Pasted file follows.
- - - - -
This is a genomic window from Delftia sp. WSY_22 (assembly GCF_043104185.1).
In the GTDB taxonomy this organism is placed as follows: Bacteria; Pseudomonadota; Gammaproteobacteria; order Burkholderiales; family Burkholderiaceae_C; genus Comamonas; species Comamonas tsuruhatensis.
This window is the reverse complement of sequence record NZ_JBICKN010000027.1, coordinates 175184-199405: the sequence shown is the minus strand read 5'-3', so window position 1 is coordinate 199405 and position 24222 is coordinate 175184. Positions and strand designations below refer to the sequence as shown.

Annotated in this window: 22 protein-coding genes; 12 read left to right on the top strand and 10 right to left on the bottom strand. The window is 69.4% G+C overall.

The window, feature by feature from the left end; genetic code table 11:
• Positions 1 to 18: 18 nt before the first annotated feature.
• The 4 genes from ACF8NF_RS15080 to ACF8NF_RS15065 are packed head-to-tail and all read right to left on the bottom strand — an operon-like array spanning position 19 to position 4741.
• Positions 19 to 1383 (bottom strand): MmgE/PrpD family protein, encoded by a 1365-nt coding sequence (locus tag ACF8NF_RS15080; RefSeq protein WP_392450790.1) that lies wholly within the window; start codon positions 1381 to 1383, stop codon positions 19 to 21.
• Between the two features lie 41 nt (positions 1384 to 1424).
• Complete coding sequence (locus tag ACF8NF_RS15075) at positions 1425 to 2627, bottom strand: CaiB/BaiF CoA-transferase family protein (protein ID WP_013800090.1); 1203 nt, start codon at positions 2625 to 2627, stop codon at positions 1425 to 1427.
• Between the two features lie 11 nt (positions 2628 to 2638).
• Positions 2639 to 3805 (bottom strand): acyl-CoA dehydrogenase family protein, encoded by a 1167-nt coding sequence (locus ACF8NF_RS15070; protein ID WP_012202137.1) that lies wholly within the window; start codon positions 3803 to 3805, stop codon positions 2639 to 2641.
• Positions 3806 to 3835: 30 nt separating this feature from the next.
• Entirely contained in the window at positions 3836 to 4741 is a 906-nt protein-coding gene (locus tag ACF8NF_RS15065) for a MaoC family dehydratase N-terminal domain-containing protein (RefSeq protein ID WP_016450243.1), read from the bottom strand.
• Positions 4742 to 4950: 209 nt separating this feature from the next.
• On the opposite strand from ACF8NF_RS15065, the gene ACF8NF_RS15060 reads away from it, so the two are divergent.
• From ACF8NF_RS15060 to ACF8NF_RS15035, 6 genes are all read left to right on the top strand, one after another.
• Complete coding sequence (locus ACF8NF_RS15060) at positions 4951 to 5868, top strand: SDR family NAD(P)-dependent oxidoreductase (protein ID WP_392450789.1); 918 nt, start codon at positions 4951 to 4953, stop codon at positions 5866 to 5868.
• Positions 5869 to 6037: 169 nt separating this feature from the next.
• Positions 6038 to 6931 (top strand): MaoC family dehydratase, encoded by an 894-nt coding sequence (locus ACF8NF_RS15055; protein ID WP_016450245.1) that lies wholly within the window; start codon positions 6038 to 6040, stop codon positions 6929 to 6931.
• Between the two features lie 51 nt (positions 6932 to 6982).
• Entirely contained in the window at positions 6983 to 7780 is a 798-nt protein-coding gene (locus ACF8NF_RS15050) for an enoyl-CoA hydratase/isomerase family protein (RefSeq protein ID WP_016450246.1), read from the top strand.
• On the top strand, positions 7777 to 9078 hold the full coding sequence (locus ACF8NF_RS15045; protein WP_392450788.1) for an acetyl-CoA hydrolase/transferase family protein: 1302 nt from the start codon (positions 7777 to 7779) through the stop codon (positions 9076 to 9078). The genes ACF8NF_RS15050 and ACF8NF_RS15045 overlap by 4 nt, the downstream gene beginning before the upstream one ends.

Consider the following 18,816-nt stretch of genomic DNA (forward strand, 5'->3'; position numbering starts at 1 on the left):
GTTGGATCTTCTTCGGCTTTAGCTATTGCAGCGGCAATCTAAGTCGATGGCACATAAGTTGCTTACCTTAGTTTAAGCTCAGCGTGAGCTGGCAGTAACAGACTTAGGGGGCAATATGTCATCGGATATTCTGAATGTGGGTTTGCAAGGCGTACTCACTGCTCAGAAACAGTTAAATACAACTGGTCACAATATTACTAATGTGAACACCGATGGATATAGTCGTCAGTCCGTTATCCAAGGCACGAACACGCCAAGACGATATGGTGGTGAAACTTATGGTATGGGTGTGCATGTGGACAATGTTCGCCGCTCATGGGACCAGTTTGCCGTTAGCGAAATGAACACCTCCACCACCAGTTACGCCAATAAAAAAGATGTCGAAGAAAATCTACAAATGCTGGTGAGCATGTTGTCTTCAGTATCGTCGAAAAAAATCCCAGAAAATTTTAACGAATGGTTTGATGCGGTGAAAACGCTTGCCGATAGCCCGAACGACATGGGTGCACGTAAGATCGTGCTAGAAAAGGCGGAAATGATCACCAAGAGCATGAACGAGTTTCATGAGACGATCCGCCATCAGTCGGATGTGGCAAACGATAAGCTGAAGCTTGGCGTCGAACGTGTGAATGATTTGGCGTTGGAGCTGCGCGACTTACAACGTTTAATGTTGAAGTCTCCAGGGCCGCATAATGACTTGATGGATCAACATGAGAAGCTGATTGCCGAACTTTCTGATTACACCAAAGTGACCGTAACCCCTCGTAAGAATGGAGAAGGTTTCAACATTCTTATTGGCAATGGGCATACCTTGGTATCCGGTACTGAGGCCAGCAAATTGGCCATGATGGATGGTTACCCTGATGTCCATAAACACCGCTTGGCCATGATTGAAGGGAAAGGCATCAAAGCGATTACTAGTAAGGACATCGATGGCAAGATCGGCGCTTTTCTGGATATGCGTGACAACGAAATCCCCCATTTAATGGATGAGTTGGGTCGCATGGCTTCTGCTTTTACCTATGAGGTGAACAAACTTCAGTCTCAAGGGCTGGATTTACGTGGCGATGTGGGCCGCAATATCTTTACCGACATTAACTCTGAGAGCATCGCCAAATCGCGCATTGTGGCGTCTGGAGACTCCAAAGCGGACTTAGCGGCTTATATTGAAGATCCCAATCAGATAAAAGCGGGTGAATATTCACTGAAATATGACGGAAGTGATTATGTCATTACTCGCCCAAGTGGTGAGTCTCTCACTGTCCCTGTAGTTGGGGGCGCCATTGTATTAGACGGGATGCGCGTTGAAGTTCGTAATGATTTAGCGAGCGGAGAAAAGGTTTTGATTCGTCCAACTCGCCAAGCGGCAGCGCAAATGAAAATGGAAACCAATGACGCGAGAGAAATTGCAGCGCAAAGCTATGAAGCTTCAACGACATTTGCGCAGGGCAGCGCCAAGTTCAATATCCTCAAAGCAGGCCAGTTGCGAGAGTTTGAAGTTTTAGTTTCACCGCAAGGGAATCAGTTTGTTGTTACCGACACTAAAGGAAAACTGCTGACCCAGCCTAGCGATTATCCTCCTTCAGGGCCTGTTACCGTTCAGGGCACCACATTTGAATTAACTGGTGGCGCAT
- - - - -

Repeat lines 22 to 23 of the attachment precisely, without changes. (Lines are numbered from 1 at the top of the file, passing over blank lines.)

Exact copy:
• Entirely contained in the window at positions 6983 to 7780 is a 798-nt protein-coding gene (locus ACF8NF_RS15050) for an enoyl-CoA hydratase/isomerase family protein (RefSeq protein ID WP_016450246.1), read from the top strand.
• On the top strand, positions 7777 to 9078 hold the full coding sequence (locus ACF8NF_RS15045; protein WP_392450788.1) for an acetyl-CoA hydrolase/transferase family protein: 1302 nt from the start codon (positions 7777 to 7779) through the stop codon (positions 9076 to 9078). The genes ACF8NF_RS15050 and ACF8NF_RS15045 overlap by 4 nt, the downstream gene beginning before the upstream one ends.